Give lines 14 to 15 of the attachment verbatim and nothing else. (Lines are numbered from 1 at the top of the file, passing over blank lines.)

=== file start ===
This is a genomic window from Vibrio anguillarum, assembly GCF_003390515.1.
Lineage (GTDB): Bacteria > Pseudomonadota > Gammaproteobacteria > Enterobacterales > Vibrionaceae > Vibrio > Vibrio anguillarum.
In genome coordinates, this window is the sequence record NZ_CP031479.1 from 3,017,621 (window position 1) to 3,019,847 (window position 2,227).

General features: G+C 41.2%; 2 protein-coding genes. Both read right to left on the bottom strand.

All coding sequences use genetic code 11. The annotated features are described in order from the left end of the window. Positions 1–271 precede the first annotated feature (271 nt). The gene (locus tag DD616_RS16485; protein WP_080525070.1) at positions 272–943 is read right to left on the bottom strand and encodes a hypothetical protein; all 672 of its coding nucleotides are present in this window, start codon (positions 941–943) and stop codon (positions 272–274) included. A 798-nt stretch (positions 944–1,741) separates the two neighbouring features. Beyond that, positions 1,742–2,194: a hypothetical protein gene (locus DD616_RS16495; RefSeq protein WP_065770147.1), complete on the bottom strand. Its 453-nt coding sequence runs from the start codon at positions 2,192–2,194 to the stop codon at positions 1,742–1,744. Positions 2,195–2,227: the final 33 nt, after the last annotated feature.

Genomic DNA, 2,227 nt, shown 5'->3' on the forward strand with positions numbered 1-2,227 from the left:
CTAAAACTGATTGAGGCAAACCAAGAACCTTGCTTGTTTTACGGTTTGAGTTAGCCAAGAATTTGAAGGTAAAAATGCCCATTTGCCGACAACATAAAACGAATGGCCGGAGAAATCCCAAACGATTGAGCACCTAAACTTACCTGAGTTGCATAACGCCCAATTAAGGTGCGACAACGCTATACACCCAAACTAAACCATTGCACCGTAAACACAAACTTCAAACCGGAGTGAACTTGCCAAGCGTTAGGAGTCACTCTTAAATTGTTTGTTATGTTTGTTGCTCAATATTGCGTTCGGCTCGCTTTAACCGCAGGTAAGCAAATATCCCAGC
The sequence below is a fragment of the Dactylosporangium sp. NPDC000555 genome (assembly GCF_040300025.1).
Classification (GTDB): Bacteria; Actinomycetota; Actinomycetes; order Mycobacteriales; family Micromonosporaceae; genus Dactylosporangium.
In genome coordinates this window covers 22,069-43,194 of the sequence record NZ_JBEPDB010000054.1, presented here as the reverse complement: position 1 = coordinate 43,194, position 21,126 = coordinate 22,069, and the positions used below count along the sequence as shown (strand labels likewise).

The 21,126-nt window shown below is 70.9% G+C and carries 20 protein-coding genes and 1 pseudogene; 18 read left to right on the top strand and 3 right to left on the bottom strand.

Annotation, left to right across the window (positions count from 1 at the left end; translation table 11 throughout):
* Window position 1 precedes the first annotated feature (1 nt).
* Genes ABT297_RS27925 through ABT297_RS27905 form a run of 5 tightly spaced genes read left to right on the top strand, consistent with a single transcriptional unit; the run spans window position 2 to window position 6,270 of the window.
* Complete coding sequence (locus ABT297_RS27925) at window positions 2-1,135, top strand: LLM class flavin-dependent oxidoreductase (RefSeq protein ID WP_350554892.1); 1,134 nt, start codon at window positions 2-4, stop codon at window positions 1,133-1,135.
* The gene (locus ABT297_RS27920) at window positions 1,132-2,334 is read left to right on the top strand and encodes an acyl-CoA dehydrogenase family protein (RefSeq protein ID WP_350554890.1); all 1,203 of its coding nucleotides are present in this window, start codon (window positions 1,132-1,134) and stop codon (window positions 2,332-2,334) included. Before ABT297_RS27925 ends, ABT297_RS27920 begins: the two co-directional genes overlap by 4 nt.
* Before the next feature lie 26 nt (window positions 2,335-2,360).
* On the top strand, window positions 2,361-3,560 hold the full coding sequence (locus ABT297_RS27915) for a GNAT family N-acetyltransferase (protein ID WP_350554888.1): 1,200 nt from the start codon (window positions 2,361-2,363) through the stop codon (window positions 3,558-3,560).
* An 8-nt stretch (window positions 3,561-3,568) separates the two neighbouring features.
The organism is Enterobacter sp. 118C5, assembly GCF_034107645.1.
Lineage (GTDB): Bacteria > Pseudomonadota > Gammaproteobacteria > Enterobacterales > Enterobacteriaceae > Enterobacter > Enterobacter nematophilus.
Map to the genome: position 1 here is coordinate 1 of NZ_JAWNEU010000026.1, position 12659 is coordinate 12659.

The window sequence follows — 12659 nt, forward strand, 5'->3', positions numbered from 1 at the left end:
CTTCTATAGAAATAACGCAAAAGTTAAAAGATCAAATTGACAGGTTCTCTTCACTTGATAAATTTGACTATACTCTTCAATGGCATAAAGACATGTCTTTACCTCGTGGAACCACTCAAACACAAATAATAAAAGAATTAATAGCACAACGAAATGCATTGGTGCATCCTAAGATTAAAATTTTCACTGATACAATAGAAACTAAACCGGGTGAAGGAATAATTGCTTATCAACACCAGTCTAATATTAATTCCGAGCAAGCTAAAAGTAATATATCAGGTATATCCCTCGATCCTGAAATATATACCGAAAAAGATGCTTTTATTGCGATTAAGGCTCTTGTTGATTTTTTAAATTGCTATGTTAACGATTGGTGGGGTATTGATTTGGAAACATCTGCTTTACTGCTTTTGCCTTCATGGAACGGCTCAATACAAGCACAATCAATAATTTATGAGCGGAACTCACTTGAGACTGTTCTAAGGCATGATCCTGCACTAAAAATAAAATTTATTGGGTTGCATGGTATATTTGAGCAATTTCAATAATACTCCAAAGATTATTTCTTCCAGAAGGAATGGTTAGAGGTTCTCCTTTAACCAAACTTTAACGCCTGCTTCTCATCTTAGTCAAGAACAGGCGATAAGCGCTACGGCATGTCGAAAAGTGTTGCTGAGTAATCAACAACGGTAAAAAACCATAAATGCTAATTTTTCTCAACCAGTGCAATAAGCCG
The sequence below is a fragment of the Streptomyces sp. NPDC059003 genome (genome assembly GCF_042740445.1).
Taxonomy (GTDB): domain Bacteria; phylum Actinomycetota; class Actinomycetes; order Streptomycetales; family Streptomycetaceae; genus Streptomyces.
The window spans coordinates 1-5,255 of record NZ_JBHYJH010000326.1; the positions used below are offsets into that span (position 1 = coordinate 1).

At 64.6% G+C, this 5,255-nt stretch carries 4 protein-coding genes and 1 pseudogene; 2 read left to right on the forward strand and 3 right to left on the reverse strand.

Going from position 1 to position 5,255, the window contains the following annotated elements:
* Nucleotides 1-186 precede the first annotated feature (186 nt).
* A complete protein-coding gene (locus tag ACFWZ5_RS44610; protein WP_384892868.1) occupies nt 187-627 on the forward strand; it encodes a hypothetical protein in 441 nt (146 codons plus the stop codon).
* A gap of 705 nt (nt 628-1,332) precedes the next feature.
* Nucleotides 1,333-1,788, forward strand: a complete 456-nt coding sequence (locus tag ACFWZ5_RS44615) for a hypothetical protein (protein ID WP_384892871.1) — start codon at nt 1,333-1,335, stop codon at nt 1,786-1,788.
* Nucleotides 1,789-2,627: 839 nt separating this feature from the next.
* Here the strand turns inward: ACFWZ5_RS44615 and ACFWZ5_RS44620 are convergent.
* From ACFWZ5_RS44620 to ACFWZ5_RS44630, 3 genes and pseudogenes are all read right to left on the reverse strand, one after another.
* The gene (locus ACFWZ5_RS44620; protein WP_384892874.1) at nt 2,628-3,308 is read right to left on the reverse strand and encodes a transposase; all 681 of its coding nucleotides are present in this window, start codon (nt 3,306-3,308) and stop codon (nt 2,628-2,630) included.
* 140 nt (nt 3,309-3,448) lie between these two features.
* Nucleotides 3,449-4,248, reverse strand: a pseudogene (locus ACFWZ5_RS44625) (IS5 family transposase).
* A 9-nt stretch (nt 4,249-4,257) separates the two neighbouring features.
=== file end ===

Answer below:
* Genes ABT297_RS27925 through ABT297_RS27905 form a run of 5 tightly spaced genes read left to right on the top strand, consistent with a single transcriptional unit; the run spans window position 2 to window position 6,270 of the window.
* Complete coding sequence (locus ABT297_RS27925) at window positions 2-1,135, top strand: LLM class flavin-dependent oxidoreductase (RefSeq protein ID WP_350554892.1); 1,134 nt, start codon at window positions 2-4, stop codon at window positions 1,133-1,135.